Where’s My “American Dream”?: My Immigrant Mother’s Experience With Inequity and Discrimination Assimilating Into America

To continue shedding light on important AAPI experiences, I wanted to write this piece as a homage to my mother in the hopes of encapsulating a portion of the much broader scope of life for the community of AAPI immigrants living in America. Though each person’s story is nuanced and therefore personal, there also exists a certain level of similarity in their shared struggles, which has the power to bond different communities together. Through the awareness we gain from listening to the experiences of those around us, we are able to understand and appreciate the sheer strength and resilience that ultimately defines the lives of AAPI’s. 

My mother was born in Vietnam, one year before the end of the war between the north and south. Her experiences in early life were similar to many low-income southern refugees amidst the political unrest and violent outbreaks ravaging the country at the time. Notable enough was her life from birth to the day she set foot in America for the first time alongside my uncle and grandparents, but even more so was her experience in America after immigration. It’s a known fact that the reception of immigrants in America could be wildly improved, yet the reality strays very far from that knowledge. The hostility, discrimination, condescension, racism and fear that is directed towards people the country collectively considers as non-white is very real and has historically defined the experiences of those coming to America. What makes things especially ironic is the classic promise of “the American dream”, which, not only does not exist, but its unattainability then becomes clearer by the day to people like my mother as she begins to settle in America. 

Throughout the years, my mother has sparingly shared with me her immigration experiences, which I’ve guessed to be due to her not wanting to think about or relive those days over again. In the instances that she does mention something, she strongly accounts for what it was like for her to be young, female and an immigrant in American society. She notes the open patronization her American counterparts had towards her in places like the line at a supermarket, at the DMV, in school and even in the workplace. The language barrier impeded her success in trying to find education and work until she turned to the nail trade. 

For many Vietnamese immigrants in America, the nail trade serves as one of the only accessible ways to make a living for themselves due to their language barrier. This is especially true for Vietnamese immigrant women, who are at a disadvantage with their native-born peers and face both discrimination and the pressure of contributing to a low-wage job that fits the niche of “women’s work”. My mother reminisced her feelings of fear and apprehension early in her journey of becoming a nail tech because she knew her ethnicity and language barrier carried the likelihood of her experiencing racial discrimination and professional rejection, which may hinder her prospect of job security. Even so, she became a licensed nail technician at the Redondo Beach Beauty and Cosmetology College and was later transferred to go work at a salon in Hawthorne, California. Though the salon hosted numerous immigrant Vietnamese technicians, my mother explained to me that the ones that spoke the best English would receive the most clients and the least amount of customer complaints. My mother spoke broken English and received unparalleled racist remarks from white clients, one of which she remembered to have forcefully snatched her hand away and said, “I don’t want someone like you to touch me.” Despite having been previously naturalized as an American citizen, my mother did not feel ‘American’ because of the consistent discriminatory backlash she received at work. Only when her English improved throughout her years in the field did she receive relief from being a target. Unfortunately, what my mother had to endure in her first few years of being a nail tech in a predominantly white metropolis mirrors what many others like her have faced as well.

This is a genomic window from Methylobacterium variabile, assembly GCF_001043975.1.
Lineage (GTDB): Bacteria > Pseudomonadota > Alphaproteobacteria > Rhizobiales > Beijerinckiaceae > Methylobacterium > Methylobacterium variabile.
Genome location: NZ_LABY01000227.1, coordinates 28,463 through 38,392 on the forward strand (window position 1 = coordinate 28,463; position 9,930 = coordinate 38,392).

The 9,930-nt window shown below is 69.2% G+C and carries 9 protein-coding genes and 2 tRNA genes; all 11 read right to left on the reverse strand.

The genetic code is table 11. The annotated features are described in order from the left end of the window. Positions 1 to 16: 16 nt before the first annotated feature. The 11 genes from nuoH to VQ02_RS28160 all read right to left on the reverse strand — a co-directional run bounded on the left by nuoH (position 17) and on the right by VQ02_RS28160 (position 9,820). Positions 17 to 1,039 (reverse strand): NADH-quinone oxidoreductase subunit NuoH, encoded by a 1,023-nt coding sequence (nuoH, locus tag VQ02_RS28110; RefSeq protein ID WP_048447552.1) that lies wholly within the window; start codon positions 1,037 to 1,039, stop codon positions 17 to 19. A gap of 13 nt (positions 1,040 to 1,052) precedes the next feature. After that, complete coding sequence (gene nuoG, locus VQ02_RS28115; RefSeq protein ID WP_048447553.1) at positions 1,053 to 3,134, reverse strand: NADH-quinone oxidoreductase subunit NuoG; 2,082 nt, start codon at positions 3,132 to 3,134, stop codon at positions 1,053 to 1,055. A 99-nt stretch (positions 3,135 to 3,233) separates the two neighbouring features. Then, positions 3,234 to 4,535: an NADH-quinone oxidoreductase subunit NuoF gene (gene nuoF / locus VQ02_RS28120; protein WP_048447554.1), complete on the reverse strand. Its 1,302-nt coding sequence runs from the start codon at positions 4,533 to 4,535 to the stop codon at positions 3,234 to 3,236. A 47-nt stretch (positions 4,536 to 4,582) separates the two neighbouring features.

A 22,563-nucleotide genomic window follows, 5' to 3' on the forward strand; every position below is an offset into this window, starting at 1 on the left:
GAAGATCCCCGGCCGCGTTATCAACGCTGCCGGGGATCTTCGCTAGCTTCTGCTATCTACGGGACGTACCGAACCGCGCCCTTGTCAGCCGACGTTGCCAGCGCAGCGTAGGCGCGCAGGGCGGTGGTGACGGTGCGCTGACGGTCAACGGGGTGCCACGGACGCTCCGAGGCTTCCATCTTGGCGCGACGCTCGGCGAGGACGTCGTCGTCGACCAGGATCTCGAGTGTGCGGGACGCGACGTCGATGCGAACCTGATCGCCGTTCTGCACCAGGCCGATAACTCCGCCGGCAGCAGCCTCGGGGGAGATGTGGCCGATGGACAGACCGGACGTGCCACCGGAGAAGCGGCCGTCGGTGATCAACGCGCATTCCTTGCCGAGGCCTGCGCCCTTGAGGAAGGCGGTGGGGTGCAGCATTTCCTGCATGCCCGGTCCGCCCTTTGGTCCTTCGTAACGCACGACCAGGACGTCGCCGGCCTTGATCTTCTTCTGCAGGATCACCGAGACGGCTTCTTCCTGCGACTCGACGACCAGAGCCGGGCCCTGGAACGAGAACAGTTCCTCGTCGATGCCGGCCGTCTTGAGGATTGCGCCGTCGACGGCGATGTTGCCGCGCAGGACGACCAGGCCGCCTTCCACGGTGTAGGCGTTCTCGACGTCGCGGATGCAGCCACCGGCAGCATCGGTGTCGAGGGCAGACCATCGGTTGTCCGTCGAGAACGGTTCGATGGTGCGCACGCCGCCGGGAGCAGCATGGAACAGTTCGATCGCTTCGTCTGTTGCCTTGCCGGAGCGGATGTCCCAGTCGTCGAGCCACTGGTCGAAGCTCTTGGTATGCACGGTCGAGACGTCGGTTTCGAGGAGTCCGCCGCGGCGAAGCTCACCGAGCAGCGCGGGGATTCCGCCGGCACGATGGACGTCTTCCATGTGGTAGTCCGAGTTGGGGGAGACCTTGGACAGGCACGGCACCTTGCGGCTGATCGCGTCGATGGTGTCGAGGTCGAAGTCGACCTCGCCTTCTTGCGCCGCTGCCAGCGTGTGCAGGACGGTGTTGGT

From just this account of what some in the AAPI community have endured in their time living in America, it’s clear to see that racism has been and will be the lead issue for BIPOC and their livelihoods in this country. For AAPI’s the “yellow peril” and foreigner racialization discourses have been deeply instilled and perpetuated for generations, starting with the very first instance of Asian immigration in the 19th century. Even today, we can see how widespread the “others” and “us versus them” mentalities are in the recent acts of violence and hate crimes targeted towards AAPI’s, along with the narratives that follow. The incessant attacks and issues of blame all share the components of American fear, hostility and racism towards the community, and even now, over a year after the first outbreak of Covid-19, some Americans still insist on calling the virus the “Chinese virus” or the “Kung-Flu”, which is a living testament to the unwavering existence racism, no matter how modern society has gotten. 

Through the tiny glimpse into my mother’s story, I hope I have been able to play a part in immortalizing the strength and resilience of the AAPI community amidst the false promise of equality in America, a country that has strides and strides to make when it comes to just that. So, with that being said, it is in our personal duty to educate ourselves and spread awareness about the injustices that plague the community, while celebrating the inspiration that comprises it.